It might not snow till September.
That’s the take from National Institute of Water and Atmospheric Research meteorologist Maria Augutis, who says the winter snow drought’s due to a combination of warmer-than-average sea-surface temperatures and a lack of moisture-filled cold southerly wind flows.
“You need cold weather to get the snow but you also need moisture.
“If the Tasman Sea is warm, if the coastal waters around New Zealand are warm, NZ as a country is more likely to trend towards the warmer side as well.”
To date this month, Augutis says Queenstown’s mean average daily temperature is 2.2 degrees above normal.
And even if there’ve been some some southerlies coming through, “they haven’t contained enough moisture to bring snow”.
Looking forward, she says “we see a signal that there may be more active [or unsettled] weather later on this season, maybe not in August, but more so in September”.
However, she warns, that prognosis could change.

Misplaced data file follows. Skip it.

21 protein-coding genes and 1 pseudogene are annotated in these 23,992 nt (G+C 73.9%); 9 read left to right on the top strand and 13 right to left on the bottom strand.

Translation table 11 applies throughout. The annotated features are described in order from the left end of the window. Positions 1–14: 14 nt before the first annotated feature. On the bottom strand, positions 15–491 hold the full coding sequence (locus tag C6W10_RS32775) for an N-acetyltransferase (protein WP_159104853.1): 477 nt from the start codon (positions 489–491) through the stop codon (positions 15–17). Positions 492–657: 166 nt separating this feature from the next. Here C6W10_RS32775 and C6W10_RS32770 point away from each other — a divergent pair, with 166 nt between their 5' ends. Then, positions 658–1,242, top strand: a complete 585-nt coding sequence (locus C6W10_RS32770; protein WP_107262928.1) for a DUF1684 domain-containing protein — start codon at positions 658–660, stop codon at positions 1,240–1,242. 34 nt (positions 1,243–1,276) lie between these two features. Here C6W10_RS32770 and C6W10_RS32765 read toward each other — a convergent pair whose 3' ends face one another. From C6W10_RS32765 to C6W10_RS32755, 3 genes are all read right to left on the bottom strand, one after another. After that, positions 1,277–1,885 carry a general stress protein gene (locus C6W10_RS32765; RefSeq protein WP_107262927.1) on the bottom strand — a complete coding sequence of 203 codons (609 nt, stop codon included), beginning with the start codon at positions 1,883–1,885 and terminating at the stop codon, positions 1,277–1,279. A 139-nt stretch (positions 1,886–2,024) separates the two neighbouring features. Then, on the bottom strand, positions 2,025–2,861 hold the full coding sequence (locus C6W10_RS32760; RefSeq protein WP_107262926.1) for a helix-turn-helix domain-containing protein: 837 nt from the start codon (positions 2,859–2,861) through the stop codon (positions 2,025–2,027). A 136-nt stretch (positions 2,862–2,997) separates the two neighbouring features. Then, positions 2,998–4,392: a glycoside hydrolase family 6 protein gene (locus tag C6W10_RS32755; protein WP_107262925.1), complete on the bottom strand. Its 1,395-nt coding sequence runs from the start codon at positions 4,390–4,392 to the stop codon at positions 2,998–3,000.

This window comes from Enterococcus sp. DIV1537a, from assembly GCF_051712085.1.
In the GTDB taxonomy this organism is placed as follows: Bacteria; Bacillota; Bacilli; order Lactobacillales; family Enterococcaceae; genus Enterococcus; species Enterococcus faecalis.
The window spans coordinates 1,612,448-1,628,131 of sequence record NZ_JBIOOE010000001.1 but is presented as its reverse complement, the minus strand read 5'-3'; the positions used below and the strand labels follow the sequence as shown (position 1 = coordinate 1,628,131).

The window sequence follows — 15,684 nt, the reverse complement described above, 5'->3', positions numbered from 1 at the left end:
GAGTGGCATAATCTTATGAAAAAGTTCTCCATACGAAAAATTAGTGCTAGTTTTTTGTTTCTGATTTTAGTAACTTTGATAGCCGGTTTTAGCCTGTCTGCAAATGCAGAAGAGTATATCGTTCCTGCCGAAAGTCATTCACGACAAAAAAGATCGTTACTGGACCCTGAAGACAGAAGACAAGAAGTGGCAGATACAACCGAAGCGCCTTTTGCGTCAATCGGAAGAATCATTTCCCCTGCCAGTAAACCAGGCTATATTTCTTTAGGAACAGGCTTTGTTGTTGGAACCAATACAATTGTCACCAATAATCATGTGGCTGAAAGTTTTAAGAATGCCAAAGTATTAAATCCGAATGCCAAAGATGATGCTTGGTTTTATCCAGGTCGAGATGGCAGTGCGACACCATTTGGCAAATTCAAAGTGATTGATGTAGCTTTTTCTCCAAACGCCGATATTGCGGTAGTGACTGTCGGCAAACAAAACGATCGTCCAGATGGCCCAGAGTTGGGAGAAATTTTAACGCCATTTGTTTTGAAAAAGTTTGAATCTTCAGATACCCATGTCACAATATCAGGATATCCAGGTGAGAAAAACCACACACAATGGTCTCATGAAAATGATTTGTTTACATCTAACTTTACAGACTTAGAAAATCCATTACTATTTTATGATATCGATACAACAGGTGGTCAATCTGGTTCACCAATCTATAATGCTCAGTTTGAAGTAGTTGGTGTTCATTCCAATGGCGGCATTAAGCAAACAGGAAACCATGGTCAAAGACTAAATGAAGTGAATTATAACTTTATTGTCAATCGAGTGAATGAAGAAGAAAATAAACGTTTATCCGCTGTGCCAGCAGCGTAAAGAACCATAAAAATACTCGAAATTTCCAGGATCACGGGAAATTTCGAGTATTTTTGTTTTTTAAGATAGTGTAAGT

“So far it hasn’t been ideal for skiers.”
‘Don’t bad-mouth Coronet’
Though there’s no off-trail skiing/boarding at Queenstown’s Coronet Peak, NZSki boss Paul Anderson says on-trail conditions, due to snow-making, are perfectly good.
“We know a massive part of our market tend to concentrate their time on the main trails anyway, and those people are enjoying all the skiing that we’ve got to offer, top to bottom.
“We need to make sure as locals we don’t talk our guests out of going up, because they actually come up and have a ball.”
And contrary to some rumours, Anderson says: “It’s definitely going to see the season out, as long as there’s snow on the trails.”
Ironically, despite the snow drought, he says NZSki’s other local field, The Remarkables, is heading towards a record season – “last week, with school holidays, we had two record days”.
That’s partly because of perceptions about Coronet – “that’s definitely part of the equation ‘cos we’re seeing the numbers drop off a little bit at Coronet Peak”.